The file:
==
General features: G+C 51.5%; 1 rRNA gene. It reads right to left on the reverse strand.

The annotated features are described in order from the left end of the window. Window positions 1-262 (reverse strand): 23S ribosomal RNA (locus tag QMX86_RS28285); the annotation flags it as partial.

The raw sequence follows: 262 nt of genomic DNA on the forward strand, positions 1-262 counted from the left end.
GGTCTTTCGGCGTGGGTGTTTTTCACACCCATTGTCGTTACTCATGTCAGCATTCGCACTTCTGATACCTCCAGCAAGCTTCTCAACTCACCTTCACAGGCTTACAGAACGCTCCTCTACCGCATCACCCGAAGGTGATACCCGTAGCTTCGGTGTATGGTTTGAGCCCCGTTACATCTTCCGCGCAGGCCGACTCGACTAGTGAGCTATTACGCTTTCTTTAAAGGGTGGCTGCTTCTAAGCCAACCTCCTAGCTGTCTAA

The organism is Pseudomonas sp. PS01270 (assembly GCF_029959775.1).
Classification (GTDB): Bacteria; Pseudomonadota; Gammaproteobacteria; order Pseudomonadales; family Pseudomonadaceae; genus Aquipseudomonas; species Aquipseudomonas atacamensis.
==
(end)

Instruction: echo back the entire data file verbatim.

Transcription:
General features: G+C 51.5%; 1 rRNA gene. It reads right to left on the reverse strand.

The annotated features are described in order from the left end of the window. Window positions 1-262 (reverse strand): 23S ribosomal RNA (locus tag QMX86_RS28285); the annotation flags it as partial.

The raw sequence follows: 262 nt of genomic DNA on the forward strand, positions 1-262 counted from the left end.
GGTCTTTCGGCGTGGGTGTTTTTCACACCCATTGTCGTTACTCATGTCAGCATTCGCACTTCTGATACCTCCAGCAAGCTTCTCAACTCACCTTCACAGGCTTACAGAACGCTCCTCTACCGCATCACCCGAAGGTGATACCCGTAGCTTCGGTGTATGGTTTGAGCCCCGTTACATCTTCCGCGCAGGCCGACTCGACTAGTGAGCTATTACGCTTTCTTTAAAGGGTGGCTGCTTCTAAGCCAACCTCCTAGCTGTCTAA

The organism is Pseudomonas sp. PS01270 (assembly GCF_029959775.1).
Classification (GTDB): Bacteria; Pseudomonadota; Gammaproteobacteria; order Pseudomonadales; family Pseudomonadaceae; genus Aquipseudomonas; species Aquipseudomonas atacamensis.